Diagnostic Errors Carry a Steep Price

Michael Cohen felt something wrong with his chest and made an appointment to get it checked out with his primary care physician. His doctor suspected acid reflux, and ordered a chest X-ray. 

Cohen never heard back from the doctor to discuss the results, and the problem resolved with anti-reflux medication. But two years later, Cohen wound up in a hospital emergency room with severe chest pain. A new X-ray showed a mass in his lung that subsequently turned out to be lung cancer. 

After inquiring with his primary care doctor, Cohen learned that the original X-ray showed a mass on his lung, which had grown in the intervening 30 months. “My doctor never communicated the original radiology report to me, nor acted on the report either,” says Cohen, who underwent surgery to remove the mass only to see the cancer return a few years later. Since then, he has received near continuous chemotherapy to keep the cancer at bay. 

The experience might be remarkable considering Cohen, who has since moved to Utah, is a practicing M.D., and pathology professor at the University of Utah. The reality, though, is diagnostic errors are all too common. Though poorly documented and studied, a recent Institute of Medicine Report that Cohen helped author along with other national patient safety experts, estimates "most people will experience at least one diagnostic error in their lifetime, sometimes with devastating consequences."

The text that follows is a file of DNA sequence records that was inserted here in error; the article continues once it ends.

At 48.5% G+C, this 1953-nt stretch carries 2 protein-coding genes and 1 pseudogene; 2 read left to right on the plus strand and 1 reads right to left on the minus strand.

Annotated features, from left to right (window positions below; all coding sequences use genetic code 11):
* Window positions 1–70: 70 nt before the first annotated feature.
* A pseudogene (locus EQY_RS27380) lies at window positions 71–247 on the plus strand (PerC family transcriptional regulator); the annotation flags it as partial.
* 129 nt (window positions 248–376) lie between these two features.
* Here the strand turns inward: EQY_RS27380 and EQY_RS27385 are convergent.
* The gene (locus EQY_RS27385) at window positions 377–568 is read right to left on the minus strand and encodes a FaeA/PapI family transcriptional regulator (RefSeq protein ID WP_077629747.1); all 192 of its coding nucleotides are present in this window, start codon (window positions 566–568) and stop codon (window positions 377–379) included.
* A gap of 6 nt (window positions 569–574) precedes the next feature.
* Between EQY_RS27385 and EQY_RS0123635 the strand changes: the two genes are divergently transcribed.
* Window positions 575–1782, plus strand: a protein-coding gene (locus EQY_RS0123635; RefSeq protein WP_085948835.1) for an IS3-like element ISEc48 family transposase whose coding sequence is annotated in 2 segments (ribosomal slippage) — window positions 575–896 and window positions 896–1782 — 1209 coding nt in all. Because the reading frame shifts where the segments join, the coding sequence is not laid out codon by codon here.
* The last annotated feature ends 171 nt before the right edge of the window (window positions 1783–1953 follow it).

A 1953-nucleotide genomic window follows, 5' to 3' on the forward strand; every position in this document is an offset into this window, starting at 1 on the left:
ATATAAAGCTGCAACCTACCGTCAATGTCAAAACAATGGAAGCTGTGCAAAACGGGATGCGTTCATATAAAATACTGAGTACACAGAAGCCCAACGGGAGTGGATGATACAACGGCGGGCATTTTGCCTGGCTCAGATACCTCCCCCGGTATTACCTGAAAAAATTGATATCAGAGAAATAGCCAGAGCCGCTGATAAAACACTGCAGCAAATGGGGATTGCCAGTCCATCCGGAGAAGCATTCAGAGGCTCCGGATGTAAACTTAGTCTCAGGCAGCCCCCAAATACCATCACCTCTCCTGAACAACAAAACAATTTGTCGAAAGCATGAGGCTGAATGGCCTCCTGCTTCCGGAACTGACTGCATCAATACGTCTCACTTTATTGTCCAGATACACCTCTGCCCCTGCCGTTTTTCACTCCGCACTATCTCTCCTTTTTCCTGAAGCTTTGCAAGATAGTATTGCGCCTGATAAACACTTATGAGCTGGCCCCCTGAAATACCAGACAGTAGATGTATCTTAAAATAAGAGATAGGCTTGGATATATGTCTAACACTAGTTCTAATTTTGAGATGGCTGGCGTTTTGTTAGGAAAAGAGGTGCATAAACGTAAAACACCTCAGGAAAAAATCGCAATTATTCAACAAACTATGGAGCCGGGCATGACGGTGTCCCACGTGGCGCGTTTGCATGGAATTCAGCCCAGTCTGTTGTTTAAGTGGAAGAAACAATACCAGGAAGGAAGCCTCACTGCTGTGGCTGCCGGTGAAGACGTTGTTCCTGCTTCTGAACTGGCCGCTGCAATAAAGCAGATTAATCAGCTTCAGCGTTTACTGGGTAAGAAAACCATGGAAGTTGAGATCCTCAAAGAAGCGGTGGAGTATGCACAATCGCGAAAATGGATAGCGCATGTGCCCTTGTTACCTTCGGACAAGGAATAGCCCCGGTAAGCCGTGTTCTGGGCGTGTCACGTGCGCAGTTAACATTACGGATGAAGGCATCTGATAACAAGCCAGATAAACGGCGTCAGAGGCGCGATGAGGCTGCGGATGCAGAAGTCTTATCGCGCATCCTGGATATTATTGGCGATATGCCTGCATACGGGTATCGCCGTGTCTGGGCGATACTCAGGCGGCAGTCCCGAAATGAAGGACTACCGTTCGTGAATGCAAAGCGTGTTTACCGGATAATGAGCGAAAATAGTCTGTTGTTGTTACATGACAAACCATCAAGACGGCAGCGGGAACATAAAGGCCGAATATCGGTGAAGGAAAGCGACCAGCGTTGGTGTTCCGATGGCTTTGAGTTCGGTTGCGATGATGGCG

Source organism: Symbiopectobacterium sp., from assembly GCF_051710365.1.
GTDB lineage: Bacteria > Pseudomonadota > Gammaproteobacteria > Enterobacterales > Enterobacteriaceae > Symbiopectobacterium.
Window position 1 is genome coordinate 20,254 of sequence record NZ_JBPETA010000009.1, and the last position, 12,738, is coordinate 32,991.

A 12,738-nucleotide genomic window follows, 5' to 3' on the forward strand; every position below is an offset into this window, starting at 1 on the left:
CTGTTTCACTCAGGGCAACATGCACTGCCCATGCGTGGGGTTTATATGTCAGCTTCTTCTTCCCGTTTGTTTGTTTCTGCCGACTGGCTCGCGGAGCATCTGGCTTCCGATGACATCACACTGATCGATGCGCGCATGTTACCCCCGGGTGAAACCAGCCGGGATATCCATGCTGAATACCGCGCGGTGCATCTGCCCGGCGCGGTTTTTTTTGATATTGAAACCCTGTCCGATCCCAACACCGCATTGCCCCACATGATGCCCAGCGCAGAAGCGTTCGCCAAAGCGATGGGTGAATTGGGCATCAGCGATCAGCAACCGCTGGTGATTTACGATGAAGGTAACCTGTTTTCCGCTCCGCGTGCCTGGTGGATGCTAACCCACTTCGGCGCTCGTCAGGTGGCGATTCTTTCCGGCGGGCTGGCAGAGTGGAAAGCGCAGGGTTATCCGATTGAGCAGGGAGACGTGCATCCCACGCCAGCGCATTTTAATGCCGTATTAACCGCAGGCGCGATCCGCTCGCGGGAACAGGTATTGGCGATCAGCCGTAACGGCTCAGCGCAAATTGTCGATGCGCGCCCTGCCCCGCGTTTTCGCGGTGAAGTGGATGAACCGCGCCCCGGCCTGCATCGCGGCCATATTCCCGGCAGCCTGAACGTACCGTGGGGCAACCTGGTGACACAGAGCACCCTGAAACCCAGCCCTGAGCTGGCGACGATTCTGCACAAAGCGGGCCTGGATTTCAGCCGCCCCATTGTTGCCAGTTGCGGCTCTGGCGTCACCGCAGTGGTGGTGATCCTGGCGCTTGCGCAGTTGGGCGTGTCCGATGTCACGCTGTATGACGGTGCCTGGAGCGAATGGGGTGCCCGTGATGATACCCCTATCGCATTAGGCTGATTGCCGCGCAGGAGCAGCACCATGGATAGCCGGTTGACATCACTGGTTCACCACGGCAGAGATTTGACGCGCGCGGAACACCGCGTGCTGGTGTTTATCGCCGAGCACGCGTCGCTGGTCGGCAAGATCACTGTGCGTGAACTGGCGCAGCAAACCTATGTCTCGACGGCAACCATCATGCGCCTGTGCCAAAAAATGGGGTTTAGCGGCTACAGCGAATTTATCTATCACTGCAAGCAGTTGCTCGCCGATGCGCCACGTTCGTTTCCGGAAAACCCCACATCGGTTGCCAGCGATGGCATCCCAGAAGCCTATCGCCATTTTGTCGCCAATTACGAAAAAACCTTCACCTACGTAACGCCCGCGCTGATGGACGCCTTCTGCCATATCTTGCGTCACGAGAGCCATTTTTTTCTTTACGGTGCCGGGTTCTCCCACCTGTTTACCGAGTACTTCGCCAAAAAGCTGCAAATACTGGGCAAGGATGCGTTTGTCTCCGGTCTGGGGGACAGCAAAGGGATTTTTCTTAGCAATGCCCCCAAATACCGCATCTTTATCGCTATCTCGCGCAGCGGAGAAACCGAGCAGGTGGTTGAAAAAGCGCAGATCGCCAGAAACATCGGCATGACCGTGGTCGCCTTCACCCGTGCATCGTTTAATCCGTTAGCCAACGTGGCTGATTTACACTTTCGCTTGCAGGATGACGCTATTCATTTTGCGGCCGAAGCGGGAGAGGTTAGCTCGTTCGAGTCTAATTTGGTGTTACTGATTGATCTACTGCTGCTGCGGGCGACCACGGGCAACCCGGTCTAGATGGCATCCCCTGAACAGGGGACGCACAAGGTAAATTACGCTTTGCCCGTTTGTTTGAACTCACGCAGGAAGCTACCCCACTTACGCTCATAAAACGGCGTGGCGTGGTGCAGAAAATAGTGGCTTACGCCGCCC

Diagnostic mistakes happen daily, asserts the report, “Improving Diagnosis in Health Care.” No health care setting is immune. And yet these errors have never been adequately studied—a most “distressing” finding, said John Ball of the American College of Physicians at a press conference to share the report’s results. Ball chaired the National Academy of Medicine committee that did the analysis. 

The report is part of a series of patient safety investigations that started with publication in 1999 of “To Err is Human,” a seminal study that estimated 44,000 to 98,000 Americans die from preventable medical errors each year. This latest installment underscores the importance of provider-patient communication for improving the quality and safety of health care. 

It’s a strategy Cohen whole-heartedly embraces as someone who knows firsthand the severe consequences of poorly coordinated care. Communication is not a one-way exchange, though, he says. It needs to be ongoing and open. 

Getting the right diagnosis is vital, because it largely dictates the rest of a person’s care. Studies show they are the main source of paid malpractice claims, and are almost twice as likely to result in death than other medical mistakes. 

The IOM proposed few solutions. But just admitting there’s a problem, being transparent about diagnostic errors, is an important first step, Cohen says. “We want to learn from our mistakes to identify true diagnostic errors, and near misses, and bring these to light in a culture that facilitates improvement but isn’t punitive.”

By: Phil Sahm

Phil Sahm is a Science Writer for University of Utah Health Sciences